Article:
A New Tool in the Migraine Box
Earlier this year, it was reported in Cephalalgia that migraine pain could be reduced through the use of intranasal dry air, which cooled nasal passages. The study looked at headache, nausea, sound and photosensitivity. A small study of 51 patients demonstrated a significantly larger lowering of pain scores and photosensitivity compared to control subjects, with no adverse events.
Study author Rushil Shah, MBBS, MHS, noted that “Migraine headaches affect more than 12% of the United States population, mostly females, and result in significant impairment of quality of life and loss of productivity.” The study concluded that, “Trans-nasal high-flow dry gas therapy may have a role in reducing migraine associated pain” and that addition studies are needed to better understand the role of dry air in easing migraine pain.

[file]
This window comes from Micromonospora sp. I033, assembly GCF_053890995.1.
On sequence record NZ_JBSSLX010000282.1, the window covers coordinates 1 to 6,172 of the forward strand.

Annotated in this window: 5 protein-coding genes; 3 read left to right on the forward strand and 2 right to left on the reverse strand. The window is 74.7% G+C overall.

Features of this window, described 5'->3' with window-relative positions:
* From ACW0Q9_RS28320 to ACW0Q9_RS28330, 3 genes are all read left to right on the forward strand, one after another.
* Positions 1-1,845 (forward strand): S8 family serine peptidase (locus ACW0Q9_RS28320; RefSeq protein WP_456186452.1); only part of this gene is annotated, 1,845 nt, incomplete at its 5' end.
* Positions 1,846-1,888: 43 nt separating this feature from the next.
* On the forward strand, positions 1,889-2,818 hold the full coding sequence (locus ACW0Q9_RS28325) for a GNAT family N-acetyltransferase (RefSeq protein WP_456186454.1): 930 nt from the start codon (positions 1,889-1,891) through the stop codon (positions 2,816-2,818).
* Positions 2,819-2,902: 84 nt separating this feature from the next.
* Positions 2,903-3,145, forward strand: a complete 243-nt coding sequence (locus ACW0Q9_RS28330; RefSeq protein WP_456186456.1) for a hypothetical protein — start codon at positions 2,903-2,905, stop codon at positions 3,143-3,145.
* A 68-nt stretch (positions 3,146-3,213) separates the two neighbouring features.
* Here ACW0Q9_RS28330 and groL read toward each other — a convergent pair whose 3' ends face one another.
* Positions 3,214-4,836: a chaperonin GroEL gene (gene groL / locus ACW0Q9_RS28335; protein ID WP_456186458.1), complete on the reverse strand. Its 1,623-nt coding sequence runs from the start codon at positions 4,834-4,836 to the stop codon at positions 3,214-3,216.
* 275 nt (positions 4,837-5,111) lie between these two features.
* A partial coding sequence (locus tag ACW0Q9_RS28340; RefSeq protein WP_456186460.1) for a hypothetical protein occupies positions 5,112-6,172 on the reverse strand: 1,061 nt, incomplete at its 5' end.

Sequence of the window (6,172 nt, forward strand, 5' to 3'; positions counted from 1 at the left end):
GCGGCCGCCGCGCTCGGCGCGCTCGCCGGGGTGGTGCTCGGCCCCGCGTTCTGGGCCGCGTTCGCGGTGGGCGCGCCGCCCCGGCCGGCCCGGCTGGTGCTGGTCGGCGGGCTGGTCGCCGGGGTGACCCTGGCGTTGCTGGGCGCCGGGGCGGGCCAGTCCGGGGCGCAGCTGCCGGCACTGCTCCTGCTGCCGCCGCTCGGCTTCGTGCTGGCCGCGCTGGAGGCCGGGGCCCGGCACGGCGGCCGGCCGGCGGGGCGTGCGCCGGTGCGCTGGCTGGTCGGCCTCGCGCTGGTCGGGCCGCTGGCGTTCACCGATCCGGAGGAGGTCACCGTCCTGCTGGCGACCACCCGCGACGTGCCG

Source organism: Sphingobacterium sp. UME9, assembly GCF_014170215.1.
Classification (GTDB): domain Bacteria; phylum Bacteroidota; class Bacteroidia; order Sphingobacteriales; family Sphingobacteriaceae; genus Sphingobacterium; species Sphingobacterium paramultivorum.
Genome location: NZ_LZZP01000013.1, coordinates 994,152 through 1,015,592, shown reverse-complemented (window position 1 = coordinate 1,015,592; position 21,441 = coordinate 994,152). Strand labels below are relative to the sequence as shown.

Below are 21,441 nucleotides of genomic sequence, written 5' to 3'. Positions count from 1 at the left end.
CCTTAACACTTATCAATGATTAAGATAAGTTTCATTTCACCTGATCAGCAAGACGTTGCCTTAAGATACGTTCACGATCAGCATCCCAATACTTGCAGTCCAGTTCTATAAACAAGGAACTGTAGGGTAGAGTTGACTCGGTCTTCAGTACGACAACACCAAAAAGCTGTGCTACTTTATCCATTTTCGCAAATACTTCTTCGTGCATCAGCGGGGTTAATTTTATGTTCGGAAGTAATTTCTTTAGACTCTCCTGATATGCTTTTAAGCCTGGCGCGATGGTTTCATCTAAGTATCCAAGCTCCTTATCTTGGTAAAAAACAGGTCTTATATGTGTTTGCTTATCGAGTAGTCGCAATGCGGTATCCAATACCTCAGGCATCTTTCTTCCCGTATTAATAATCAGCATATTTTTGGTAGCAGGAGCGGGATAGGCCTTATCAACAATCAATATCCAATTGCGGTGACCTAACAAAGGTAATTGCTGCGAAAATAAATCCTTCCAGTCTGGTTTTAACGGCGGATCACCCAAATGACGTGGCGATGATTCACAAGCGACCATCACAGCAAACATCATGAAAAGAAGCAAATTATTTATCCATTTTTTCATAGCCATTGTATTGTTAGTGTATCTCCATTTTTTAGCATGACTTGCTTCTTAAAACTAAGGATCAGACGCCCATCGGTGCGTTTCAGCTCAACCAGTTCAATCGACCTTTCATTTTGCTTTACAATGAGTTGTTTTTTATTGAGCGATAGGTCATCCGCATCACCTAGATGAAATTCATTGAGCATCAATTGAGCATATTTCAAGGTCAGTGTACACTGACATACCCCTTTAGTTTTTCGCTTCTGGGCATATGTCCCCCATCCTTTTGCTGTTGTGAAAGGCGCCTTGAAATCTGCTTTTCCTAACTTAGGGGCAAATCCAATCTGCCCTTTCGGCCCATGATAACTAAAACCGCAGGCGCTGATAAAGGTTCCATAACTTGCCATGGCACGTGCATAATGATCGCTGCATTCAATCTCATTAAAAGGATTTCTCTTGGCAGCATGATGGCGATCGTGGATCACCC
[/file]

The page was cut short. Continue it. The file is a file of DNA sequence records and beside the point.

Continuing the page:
Access the journal article.
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